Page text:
# Topic Modeling Visualization

Using pyLDAvis interactive visualization in Python

I’ve used LDA Topic modeling in an NLP project of mine and discovered a great visualization library for topic modeling. This Python Library is called pyLDAvis. The original documentation can be found here.

To install the library:

`pip install pyldavis`

And a few lines of code to have an interactive visualization:

`import pyLDAvisimport pyLDAvis.gensimvis = pyLDAvis.gensim.prepare(topic_model=pickled_lda,                               corpus=bow2doc_corpus,                               dictionary=dictionary)pyLDAvis.enable_notebook()pyLDAvis.display(vis)`

You can check-out a project of mine called dreamjobber, in which I used LDA Topic Modeling and utilized pyLDAvis for better interpretation of topics.

# SQL

Window Functions

Hey Readers! This blog will cover what I’ve learned with Window Functions… Getting into a little more advanced SQL! 🤓

I will be using the Chinook database as example data.

## What are Window Functions?

The easiest way to understand window functions, for me at least, was to compare it to Aggregate Functions (SUM, COUNT, AVG, MIN, MAX). “Aggregate functions calculate a set of rows and return a single output row.” For example:

`SELECT *,SUM(Quantity) AS total_quantityFROM InvoiceLine;`

As you can see the aggregate function `SUM` caused the query to output a single row, which is the very first row from…

# SQL part 4

Subqueries

More SQL wooohooo! This blog I will go over subqueries.

## First off what in the world is a subquery?

You guessed it! It is basically a query inside a query. In technical terms: “It is a regular query nested inside another query to form a complex query.” Now, why would we want to make things complicated by adding queries inside of a query? Well turns out it’s quite useful when trying to accomplish more complex data analysis tasks.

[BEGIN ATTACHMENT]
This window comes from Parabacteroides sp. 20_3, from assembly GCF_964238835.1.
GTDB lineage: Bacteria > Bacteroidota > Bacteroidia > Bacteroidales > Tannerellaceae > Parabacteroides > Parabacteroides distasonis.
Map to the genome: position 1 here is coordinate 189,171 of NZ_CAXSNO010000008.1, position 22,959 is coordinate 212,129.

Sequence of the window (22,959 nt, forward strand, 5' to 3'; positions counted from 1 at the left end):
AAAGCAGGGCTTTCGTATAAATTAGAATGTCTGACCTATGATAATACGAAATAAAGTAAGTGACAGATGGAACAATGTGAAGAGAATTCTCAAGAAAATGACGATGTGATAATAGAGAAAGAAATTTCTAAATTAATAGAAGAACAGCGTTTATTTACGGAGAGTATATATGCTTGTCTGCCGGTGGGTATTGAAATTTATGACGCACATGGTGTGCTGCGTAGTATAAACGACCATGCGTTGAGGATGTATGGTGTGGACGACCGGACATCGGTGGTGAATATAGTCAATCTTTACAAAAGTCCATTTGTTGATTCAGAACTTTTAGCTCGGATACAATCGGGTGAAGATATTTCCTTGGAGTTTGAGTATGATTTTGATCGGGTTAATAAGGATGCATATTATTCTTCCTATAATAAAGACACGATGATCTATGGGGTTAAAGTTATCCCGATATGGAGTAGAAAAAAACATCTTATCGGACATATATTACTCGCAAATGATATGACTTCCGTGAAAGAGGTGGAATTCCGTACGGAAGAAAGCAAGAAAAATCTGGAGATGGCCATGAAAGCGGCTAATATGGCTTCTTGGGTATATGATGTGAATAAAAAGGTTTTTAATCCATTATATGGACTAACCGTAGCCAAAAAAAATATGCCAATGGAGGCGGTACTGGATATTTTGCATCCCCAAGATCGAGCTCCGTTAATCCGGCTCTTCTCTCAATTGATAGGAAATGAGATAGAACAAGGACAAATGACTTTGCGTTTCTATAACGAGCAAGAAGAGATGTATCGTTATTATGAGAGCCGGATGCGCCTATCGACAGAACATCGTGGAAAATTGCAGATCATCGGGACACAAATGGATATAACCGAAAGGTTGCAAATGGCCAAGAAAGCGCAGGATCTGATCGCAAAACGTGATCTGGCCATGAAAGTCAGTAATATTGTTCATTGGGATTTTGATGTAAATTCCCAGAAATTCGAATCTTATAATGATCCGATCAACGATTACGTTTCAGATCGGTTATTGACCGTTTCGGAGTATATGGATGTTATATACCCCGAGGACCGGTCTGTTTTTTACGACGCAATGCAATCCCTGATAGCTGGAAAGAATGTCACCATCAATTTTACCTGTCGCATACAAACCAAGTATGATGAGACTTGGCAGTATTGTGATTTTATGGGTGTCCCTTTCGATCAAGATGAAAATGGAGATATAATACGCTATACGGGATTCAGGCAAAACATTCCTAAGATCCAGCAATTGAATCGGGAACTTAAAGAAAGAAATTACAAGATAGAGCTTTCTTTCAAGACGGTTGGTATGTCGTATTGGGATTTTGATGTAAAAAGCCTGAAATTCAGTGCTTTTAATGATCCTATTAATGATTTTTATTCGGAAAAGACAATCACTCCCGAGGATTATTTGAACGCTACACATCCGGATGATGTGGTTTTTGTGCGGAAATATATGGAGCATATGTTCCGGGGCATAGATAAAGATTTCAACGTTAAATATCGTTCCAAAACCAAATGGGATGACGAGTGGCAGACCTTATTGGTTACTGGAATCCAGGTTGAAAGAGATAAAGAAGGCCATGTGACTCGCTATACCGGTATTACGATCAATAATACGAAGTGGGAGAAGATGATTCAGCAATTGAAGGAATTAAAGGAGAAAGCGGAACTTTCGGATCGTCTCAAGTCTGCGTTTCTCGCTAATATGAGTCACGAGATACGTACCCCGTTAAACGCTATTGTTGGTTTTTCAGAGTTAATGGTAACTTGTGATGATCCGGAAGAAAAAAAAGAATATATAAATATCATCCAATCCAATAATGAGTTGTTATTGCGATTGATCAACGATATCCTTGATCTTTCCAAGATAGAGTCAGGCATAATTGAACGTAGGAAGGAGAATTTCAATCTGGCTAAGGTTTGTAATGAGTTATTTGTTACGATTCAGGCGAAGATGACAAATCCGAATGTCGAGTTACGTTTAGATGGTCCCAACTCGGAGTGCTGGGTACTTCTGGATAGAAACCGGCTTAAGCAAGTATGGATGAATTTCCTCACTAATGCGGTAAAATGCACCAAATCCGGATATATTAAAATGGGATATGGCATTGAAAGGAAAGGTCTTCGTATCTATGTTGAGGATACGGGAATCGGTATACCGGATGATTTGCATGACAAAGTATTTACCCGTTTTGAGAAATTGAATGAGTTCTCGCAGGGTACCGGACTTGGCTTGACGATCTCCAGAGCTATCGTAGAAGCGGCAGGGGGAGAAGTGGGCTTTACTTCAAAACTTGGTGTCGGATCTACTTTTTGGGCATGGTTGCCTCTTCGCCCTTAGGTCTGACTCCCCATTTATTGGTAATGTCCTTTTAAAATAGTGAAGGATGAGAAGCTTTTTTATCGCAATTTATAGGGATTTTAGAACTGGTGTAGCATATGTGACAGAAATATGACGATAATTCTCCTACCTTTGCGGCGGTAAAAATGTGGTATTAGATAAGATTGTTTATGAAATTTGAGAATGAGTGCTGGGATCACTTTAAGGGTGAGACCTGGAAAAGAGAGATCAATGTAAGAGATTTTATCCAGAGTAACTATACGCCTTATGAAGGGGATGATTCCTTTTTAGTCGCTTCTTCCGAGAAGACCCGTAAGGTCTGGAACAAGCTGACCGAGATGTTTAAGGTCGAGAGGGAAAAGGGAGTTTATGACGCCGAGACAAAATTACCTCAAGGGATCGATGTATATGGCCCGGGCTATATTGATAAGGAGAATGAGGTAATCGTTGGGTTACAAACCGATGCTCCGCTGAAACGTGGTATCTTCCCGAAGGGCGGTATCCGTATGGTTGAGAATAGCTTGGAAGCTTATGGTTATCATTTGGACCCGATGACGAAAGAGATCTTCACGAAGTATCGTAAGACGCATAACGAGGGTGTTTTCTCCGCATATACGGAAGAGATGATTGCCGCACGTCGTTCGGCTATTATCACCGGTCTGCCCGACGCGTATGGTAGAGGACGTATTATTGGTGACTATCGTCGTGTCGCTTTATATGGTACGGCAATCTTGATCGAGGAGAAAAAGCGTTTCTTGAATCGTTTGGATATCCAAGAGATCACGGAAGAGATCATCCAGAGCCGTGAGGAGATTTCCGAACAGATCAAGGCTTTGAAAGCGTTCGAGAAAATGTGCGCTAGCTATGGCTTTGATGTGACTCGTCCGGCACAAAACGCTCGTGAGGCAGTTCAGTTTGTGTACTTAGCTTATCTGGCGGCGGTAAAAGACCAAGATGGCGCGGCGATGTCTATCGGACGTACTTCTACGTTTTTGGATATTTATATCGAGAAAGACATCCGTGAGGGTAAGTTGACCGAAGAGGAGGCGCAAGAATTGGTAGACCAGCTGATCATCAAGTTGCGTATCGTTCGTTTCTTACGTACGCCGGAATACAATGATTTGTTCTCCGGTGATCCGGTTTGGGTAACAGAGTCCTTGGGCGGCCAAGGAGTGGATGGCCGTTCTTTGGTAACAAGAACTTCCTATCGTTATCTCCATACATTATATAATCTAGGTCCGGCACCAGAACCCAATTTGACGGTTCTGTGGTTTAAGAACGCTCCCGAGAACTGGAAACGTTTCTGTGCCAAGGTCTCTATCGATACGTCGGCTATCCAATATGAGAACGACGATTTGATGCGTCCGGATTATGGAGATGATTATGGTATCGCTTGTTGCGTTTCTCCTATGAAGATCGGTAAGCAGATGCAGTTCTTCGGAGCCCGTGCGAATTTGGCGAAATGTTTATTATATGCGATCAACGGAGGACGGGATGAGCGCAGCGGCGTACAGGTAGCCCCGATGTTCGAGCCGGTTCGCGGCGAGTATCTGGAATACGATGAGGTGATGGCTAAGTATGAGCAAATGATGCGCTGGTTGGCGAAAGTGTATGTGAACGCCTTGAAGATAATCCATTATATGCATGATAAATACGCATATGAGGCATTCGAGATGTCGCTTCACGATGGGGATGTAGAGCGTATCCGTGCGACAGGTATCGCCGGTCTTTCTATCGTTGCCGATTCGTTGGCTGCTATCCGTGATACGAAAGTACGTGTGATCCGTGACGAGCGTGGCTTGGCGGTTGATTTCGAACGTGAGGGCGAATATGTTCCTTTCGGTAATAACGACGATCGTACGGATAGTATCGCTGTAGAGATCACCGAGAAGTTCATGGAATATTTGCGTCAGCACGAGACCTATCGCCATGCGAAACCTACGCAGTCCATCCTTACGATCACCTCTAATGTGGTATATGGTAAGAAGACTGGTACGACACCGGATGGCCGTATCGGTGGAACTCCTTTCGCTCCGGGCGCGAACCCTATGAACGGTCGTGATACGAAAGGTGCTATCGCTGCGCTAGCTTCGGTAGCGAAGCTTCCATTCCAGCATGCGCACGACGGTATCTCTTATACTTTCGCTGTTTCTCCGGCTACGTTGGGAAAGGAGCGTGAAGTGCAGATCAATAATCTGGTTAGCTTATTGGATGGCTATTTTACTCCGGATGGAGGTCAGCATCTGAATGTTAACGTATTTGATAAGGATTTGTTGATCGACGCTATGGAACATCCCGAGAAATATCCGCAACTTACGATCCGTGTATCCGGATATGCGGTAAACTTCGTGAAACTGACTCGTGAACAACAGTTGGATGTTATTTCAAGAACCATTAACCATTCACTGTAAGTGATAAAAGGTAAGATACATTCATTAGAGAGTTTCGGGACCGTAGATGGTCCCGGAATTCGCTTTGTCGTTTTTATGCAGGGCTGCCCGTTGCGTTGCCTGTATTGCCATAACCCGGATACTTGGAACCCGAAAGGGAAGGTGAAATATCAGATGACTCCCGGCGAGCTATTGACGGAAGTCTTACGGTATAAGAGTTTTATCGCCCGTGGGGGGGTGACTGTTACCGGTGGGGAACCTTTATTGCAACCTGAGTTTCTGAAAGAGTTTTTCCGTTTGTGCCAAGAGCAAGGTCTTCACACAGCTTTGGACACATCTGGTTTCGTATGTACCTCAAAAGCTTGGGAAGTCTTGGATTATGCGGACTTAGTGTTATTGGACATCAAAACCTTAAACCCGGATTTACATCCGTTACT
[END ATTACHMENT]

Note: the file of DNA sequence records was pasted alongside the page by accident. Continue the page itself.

## Basic Syntax

• Using the Chinook Database as an example. ERD can be seen here.
• The following query returns the managers/supervisors using a subquery and the `IN` operator.
`SELECT EmployeeId, FirstName, LastName…`

# SQL part 3

SQL JOINs

This is part 3 as I continue learning SQL and share some concepts I’ve learned. Check out my previous blogs as well!

# Relational Database

The image above is an example of a Relational Database.

• Contains multiple tables to keep data organized with unique instances
• Each table contains a Primary Key which is a unique identifier for the table
• Primary Keys also serve as links between tables
• A Foreign Key in a table is the Primary Key of another table, serving as the link in which we can conduct JOINS
• Data is structured this way to eliminate duplicate data and ease…

# SQL part 2

SQL basics

## Continuation of SQL basics… If you haven’t seen my initial blog on SQL basics, check it out here.

SQL Aggregate Functions are a way of aggregating data that is used often. It will perform a calculation that will return a single value. It is often used in the SELECT statement.

`COUNT |  Returns the number of rows SUM   |  Returns the sum of all the values in a numeric columnMIN   |  Returns the lowest value in a columnMAX   |  Returns the highest value in a columnAVG   |  Returns the average value of a numeric columnExample Syntax Use:SELECT COUNT(ColumnName), SUM(ColumnName), MIN(ColumnName),                 MAX(ColumnName), AVG(ColumnName)  FROM TableName;`